The ladies above mention Spoonflower — there are some definite pluses and minuses with using Spoonflower. In the plus column, as mentioned above, you can have your fabrics printed on a vast array of different fabric types and weights, it really is remarkable. Your customers can print small amounts (even swatch sizes or fat quarter sizes), or very large amounts of yardage. The minus column includes price — Spoonflower does have small sales from time to time, but the price of their yardage is rather high to quite high priced for the average sewist. Also, there are special instructions for how to handle/wash/iron the fabric before using it, which I was not prepared for when I purchased quite a bit of yardage from them in several different prints. You can’t just wash the fabric like you’d wash regular quilting cotton — the type I got, their best-selling cotton twill, must be washed using a special detergent like 7th Generation brand. You’re supposed to use phosphate free detergent in cool water using a gentle or delicate machine cycle, and also iron on the reverse side of the fabric. You also have to use extra care in subsequent washings. It’s fabric printed with environmentally friendly ink which is great for Mother Earth, but I worry about the durability of their fabric over time. Their fabric also has issues with shrinkage. The better quality quilting cottons usually don’t have to be washed before use, and the shrinkage isn’t so much a worry, nor is the durability over time. Lastly, the time between when you order and when you receive your purchase can be a few weeks, so time is a factor. You must plan ahead for projects!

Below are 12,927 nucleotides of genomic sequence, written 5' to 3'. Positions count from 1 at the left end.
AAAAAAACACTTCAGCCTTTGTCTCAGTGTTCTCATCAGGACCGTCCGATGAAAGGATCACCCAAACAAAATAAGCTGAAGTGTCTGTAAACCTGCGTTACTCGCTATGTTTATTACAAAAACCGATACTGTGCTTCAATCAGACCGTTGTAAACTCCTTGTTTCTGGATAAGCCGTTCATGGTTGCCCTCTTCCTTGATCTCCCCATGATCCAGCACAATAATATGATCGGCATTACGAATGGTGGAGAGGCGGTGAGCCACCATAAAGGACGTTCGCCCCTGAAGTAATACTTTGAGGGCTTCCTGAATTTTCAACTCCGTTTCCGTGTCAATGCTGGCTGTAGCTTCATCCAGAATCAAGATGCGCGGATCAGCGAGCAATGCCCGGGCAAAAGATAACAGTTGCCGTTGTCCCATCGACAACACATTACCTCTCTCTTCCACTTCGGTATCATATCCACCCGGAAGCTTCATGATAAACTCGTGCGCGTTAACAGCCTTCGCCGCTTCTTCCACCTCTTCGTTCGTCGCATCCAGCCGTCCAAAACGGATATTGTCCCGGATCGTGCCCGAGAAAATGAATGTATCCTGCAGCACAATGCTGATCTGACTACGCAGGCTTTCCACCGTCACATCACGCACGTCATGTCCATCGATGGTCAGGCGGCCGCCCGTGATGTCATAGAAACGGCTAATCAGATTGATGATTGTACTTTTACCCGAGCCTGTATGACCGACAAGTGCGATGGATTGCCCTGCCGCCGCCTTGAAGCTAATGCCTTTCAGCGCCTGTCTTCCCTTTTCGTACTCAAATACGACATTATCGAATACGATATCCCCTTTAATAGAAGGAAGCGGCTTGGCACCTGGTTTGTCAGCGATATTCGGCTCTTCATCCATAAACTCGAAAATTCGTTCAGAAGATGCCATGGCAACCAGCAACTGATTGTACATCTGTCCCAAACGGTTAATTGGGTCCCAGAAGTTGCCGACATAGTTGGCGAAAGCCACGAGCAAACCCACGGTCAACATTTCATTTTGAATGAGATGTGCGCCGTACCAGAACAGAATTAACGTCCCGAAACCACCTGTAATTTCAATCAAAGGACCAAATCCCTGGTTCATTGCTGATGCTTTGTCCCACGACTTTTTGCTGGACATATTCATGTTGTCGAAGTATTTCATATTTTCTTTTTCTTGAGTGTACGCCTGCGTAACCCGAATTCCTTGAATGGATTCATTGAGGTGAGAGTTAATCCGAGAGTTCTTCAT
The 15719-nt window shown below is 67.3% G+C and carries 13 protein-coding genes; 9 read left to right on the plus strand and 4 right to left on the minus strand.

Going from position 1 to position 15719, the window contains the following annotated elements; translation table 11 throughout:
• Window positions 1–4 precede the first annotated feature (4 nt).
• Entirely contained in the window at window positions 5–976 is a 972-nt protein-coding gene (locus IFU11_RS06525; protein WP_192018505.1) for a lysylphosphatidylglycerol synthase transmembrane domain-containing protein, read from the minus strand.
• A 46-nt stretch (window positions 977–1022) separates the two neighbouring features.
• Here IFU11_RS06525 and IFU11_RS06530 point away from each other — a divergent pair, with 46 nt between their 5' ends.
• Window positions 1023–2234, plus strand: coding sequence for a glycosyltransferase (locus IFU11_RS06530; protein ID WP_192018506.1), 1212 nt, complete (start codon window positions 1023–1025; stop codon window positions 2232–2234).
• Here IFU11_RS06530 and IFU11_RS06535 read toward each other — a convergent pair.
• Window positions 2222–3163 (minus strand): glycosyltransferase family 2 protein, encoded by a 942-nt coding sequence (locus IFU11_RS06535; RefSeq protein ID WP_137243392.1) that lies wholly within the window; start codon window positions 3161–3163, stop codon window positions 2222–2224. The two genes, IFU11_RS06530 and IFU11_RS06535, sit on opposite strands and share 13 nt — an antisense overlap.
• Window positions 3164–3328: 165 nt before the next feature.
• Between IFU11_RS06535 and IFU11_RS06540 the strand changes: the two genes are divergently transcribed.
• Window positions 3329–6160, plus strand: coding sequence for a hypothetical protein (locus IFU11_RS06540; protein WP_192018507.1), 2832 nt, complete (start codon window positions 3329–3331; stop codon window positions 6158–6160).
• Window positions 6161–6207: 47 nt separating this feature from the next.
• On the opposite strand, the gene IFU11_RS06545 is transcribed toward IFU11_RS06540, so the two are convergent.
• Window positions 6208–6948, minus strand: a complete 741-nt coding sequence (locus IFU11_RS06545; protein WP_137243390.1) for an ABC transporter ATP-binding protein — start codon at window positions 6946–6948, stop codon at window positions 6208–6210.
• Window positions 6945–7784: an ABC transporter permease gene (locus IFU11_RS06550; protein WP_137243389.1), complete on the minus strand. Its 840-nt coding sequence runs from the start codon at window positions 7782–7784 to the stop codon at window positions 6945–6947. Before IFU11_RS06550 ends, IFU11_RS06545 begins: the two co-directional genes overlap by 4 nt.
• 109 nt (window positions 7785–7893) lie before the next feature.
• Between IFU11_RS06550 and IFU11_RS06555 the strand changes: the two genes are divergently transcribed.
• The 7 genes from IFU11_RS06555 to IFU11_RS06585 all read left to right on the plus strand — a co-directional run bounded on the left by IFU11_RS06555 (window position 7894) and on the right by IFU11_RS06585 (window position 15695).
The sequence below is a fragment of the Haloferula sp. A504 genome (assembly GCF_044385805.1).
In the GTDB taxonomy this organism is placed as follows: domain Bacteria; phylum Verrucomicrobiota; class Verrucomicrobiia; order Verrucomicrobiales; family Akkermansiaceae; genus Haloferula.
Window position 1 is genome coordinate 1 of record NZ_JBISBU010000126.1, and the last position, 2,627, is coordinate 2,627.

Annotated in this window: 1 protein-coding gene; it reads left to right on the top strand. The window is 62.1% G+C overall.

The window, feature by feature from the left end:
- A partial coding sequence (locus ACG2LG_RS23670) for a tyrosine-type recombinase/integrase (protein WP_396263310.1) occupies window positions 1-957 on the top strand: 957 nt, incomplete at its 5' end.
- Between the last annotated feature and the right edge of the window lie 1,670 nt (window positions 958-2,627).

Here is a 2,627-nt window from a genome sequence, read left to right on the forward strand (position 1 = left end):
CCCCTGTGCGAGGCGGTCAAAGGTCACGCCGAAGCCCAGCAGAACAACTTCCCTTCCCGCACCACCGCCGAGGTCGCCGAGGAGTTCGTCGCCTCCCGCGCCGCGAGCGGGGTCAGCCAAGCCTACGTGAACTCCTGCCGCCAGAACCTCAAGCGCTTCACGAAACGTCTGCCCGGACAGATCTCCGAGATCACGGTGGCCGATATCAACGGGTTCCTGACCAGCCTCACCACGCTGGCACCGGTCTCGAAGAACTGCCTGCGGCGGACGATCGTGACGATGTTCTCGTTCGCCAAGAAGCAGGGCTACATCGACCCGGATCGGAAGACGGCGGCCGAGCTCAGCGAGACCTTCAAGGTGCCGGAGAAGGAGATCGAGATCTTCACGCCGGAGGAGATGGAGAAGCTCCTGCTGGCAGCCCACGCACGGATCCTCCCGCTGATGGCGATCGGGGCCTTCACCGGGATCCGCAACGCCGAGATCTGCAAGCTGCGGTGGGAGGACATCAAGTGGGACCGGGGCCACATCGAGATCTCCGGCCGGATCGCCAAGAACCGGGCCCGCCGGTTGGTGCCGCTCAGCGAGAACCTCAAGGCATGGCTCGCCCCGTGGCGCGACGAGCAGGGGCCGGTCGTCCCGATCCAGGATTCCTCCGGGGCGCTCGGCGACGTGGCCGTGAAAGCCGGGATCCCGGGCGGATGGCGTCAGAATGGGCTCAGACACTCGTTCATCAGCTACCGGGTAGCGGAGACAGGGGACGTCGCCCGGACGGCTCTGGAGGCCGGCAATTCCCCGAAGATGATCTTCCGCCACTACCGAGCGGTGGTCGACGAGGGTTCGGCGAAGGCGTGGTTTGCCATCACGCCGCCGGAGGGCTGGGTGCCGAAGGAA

So, it’s a trade-off with Spoonflower. It’s a really brilliant service, anyone can design and print fabric which is amazing, and the range of fabric types they offer is really impressive. I like that they aim to be gentle on the environment as well.